Pathway: Orlando the novel to Orlando the film: Intertextuality and gender by Briony Stas

Thoughts on how Sally Potter used the visual medium of film to translate Virginia Wolf's literary exploration of gender, which is given to us largely through Orlando's internalised thought, into the screen.

Black and white A4 Text Document, Digital, Finished screenplay as published by Faber and Faber

Video file, Digital, Selected Scene Commentary by Sally Potter

Page 3 of general notes on Orlando, black printed text on A4 paper

This begins to address the fact that much of Orlando the novel is concerned with his/her inner thoughts and reflections on what is going on, rather than any visual actions which could be put across clearly on screen. Adding the voice over essentially departs from the filmic medium, but allows Potter to capture some of the self-reflexivity of the novel and the thoughts on the process of writing itself, although it does not have the same affect because we are watching rather than reading, so we are less aware of ourselves as audience than we are when reading the book.

1 x colour slide in transparent plastic hanging sheet, Digital, Film Stills - Scene 3 - Queen Elizabeth I (Quentin Crisp) in the film

Crisp's iconic status affects how we view the film in terms of gender not only because he is a man in a woman's role, but because of the intertextual nature of his star persona. He is synonymous with breaking gender boundaries and his very presence in the film, regardless of his performance, brings our attention to the fluidity of gender in the story.

Video file, Digital, Screen Test - Quentin Crisp reading Elizabeth I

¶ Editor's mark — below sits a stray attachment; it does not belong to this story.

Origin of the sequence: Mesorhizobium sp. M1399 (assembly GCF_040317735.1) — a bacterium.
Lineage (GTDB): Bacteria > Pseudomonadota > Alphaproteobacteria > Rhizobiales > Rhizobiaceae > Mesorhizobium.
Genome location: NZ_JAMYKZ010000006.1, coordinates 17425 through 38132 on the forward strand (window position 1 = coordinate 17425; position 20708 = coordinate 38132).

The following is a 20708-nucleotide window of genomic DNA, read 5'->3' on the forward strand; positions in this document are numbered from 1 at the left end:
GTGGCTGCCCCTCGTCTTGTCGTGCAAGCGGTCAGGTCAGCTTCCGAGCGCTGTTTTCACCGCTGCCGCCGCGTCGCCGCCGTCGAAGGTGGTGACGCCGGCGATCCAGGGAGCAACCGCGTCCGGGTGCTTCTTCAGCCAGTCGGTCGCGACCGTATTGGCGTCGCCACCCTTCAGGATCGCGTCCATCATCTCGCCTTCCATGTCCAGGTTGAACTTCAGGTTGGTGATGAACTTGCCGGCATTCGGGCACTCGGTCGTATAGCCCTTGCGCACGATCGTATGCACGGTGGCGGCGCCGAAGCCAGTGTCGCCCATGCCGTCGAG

Quentin Crisp - 1970s gay icon - cast as Queen Elizabeth.

Continuation of Potter's pay with gender roles within the casting, which stems from Wolf's original exploration of gender in the book. The casting process, specific to the filmic medium, demands that a very clear and defined image of the character is put into the mind of the audience, and so casting a man for the female role is a device which was unavailable to Wolf while she wrote the book, and so in a strict sense is a departure from the original text, but the gender-bending spirit of the novel is very much shown and developed in the decision.

Postcard showing portrait of Queen Elizabeth

Traditional view of Queen Elizabeth very much incorporated into the intertextual character we see on screen, but this image, which we are very comfortable with is distorted to serve the gender-play of the novel and film.

1 x A4 black photograph album; 34 vellum pages; 24 x colour prints, Mixed, Presentation book containing Sally Potter's notes on the film and colour photographs of Tilda Swinton at Hatfield House

Similarly to Crisp's casting, the very fact that we know Swinton is a woman when the film begins makes gender THE focal point of the movie from the start, as even if we have no prior knowledge of the book, it is unlikely the audience would be unaware of Swinton - at least to the point of knowing her gender.

1x A4 Black card, 10x A4 Double side printed text and image document, Paper, Cannes Prospectus